State Sen. Bill Dodd, D-Napa, wrote a wildfire bill that created a new process for PG&E to pass 2017 fire costs along to its customers without reforming inverse condemnation. In an interview, he said he would have a hard time backing any legislation to give PG&E — or the state’s other investor-owned utilities — flexibility around the doctrine now.
“The only way I could support any movement on that is if I saw not anecdotal evidence — hard evidence — that PG&E finally has a culture of safety,” Dodd said. “Until that’s done, it’s a very hard discussion to have.”
The wildfire fund alternative Paulo identified could be evaluated by a new committee focused on wildfires and utilities that was authorized by Dodd’s bill, SB901. Gov. Gavin Newsom appointed his three members to the committee just last month, and Dodd said it “absolutely” makes sense for them to study the issue.
Such a fund could accomplish the same goal as inverse condemnation by providing a source of funds for a utility to draw on to make victims whole when power lines cause fires through no negligence on the company’s part.
“The express goal of inverse condemnation is to put the owner back into the financial condition they would have been in had the inverse condemnation not occurred,” said Robert Thomas, a Hawaii lawyer who writes a blog on the topic at www.inversecondemnation. com. “It’s simply a cost-spreading device . ... Insurance seems like, if it were to achieve that same thing, then at least in theory it sounds like something that could be workable.”
PG&E might even find a way to bring up inverse condemnation in bankruptcy court, Thomas said. He pointed to a recent opinion from a Ninth U.S. Circuit Court of Appeals panel in a case involving an inverse condemnation claim and the city of Stockton’s bankruptcy.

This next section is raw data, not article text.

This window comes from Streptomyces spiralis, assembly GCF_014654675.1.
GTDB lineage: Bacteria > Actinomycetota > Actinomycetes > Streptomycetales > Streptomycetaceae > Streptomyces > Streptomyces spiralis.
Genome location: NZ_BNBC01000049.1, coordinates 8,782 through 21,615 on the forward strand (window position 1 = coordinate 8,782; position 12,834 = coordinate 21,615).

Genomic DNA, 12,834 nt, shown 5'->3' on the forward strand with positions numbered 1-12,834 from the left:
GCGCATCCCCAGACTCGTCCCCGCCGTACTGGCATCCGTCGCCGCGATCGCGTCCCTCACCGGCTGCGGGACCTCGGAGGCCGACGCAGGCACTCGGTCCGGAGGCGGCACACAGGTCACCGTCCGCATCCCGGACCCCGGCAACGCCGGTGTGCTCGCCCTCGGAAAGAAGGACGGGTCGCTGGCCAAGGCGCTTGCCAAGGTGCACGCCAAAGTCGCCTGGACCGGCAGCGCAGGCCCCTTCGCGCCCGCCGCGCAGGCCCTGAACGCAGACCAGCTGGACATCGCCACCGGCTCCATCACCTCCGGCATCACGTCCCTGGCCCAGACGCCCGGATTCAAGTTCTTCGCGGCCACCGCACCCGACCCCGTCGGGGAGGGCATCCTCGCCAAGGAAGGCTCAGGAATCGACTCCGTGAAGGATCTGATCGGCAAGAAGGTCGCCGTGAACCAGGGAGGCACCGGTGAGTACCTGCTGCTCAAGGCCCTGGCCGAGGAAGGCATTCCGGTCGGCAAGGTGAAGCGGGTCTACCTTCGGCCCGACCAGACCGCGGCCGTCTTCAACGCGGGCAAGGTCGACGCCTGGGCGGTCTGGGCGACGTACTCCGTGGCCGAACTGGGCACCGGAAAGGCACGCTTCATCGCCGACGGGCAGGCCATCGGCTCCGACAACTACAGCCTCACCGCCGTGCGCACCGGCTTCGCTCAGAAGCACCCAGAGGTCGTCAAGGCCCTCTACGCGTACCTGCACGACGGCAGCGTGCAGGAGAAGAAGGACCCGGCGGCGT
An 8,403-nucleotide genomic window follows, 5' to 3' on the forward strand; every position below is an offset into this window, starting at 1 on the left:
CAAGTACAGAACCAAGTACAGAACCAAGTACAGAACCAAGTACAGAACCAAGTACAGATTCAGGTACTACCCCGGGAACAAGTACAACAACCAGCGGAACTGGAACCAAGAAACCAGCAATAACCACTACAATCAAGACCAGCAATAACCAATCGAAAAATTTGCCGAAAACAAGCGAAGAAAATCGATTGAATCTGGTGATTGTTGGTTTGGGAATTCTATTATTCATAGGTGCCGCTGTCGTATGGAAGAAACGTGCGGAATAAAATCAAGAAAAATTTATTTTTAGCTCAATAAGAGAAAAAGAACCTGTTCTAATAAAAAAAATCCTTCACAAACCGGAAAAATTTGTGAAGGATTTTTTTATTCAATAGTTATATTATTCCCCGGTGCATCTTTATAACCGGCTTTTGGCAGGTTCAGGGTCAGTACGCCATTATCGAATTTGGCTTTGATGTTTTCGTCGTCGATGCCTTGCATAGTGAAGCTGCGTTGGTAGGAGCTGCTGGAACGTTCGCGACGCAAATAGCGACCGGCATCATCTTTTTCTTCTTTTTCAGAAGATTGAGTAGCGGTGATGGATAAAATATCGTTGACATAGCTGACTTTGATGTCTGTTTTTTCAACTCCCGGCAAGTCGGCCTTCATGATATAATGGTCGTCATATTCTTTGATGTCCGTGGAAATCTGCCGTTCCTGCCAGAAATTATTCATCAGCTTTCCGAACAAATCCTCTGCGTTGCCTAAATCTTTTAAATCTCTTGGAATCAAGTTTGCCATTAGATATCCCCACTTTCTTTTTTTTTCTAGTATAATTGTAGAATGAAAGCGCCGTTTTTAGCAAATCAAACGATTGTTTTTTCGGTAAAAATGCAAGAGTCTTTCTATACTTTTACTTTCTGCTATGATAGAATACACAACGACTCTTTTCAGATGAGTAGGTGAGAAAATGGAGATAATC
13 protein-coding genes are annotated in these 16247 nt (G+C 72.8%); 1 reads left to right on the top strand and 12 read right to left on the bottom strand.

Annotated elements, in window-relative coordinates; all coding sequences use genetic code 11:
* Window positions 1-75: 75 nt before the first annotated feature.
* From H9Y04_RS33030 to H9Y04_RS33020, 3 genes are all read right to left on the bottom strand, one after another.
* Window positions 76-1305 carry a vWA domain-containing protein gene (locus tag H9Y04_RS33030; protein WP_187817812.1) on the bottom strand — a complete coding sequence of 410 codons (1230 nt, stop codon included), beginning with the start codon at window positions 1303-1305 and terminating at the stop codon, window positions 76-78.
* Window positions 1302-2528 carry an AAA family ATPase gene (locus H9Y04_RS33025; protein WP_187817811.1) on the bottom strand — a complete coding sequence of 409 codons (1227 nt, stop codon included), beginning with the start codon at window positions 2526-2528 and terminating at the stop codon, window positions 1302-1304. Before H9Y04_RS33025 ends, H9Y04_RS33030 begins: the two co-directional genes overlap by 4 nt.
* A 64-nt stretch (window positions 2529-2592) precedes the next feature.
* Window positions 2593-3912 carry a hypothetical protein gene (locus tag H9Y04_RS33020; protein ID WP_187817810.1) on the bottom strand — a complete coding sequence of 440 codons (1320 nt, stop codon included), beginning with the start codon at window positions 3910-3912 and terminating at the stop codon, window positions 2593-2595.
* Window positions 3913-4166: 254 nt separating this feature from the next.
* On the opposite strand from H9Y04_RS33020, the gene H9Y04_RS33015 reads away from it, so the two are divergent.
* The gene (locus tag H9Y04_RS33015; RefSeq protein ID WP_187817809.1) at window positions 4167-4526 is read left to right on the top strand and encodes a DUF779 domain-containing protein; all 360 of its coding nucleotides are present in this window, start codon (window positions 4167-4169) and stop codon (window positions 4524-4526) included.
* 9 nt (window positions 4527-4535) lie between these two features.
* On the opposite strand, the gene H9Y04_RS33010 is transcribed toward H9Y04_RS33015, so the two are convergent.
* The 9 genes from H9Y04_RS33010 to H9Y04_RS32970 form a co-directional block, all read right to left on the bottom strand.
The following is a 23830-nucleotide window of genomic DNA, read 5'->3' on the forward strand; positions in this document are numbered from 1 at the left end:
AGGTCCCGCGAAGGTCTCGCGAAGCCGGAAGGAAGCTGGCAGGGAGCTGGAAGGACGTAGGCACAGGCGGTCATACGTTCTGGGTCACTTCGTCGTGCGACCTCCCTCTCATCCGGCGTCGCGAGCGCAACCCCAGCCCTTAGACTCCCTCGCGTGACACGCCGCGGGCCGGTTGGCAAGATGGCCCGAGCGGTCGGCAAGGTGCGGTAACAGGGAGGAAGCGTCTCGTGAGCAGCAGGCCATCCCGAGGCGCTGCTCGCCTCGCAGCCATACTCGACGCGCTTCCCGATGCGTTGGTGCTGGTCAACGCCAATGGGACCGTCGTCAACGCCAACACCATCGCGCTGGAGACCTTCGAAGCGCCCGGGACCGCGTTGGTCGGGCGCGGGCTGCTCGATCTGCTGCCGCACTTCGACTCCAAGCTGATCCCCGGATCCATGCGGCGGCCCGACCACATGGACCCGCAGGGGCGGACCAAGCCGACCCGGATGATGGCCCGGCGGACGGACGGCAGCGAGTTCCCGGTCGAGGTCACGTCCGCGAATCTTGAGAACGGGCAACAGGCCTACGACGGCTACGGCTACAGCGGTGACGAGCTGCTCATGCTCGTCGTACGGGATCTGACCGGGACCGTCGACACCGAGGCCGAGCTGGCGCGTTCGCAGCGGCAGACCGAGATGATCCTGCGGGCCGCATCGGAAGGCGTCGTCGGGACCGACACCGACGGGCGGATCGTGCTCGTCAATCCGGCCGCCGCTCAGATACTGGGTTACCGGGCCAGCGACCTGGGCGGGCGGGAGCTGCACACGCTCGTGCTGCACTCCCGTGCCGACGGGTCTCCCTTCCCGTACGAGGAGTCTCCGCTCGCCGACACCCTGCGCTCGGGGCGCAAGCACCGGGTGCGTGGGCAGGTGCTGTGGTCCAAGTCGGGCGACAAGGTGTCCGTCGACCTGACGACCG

In a 2-1 decision, the appeals court in San Francisco held that Stockton could treat a certain inverse condemnation claim just like any other unsecured claim in its bankruptcy case, putting it toward the back of the line and allowing the city to jettison the debt. Thomas said the case, which involved a land dispute, has some parallels to PG&E’s situation.
But Douglas Baird, a law professor at the University of Chicago, said he doesn’t think the case will prove decisive on how wildfire victims are treated in the PG&E bankruptcy.
“The effect of the Ninth Circuit’s majority opinion is they’re just saying these are ordinary, unsecured claims in bankruptcy that can be discharged,” Baird said after reviewing the opinion. “But they’re not saying that somehow they’re unusually low” priority.
The facts of that complicated case also differ in key ways, mostly because the plaintiff “no longer had any interest in the property” in question, according to Steve Campora, an attorney who has sued PG&E.
“The only issue was whether or not he was entitled to more money,” Campora said in an email. “The city could not be liable for taking property which he had no interest in.”
Regardless, any effort to weaken California’s interpretation of inverse condemnation — whether in court or the Legislature — would inevitably face resistance from wildfire victim advocates.
“That train has left the station,” said Frank Pitre, another lawyer suing PG&E on behalf of victims of the 2017 and 2018 wildfires.
Inverse condemnation is not the source of PG&E’s problems, Pitre said.
“PG&E’s issues are created by the lack of prudent management,” he said. “And I don’t say that lightly.”
A California legal doctrine that can strictly impose liability for wildfires on utilities casts a shadow over PG&E’s future.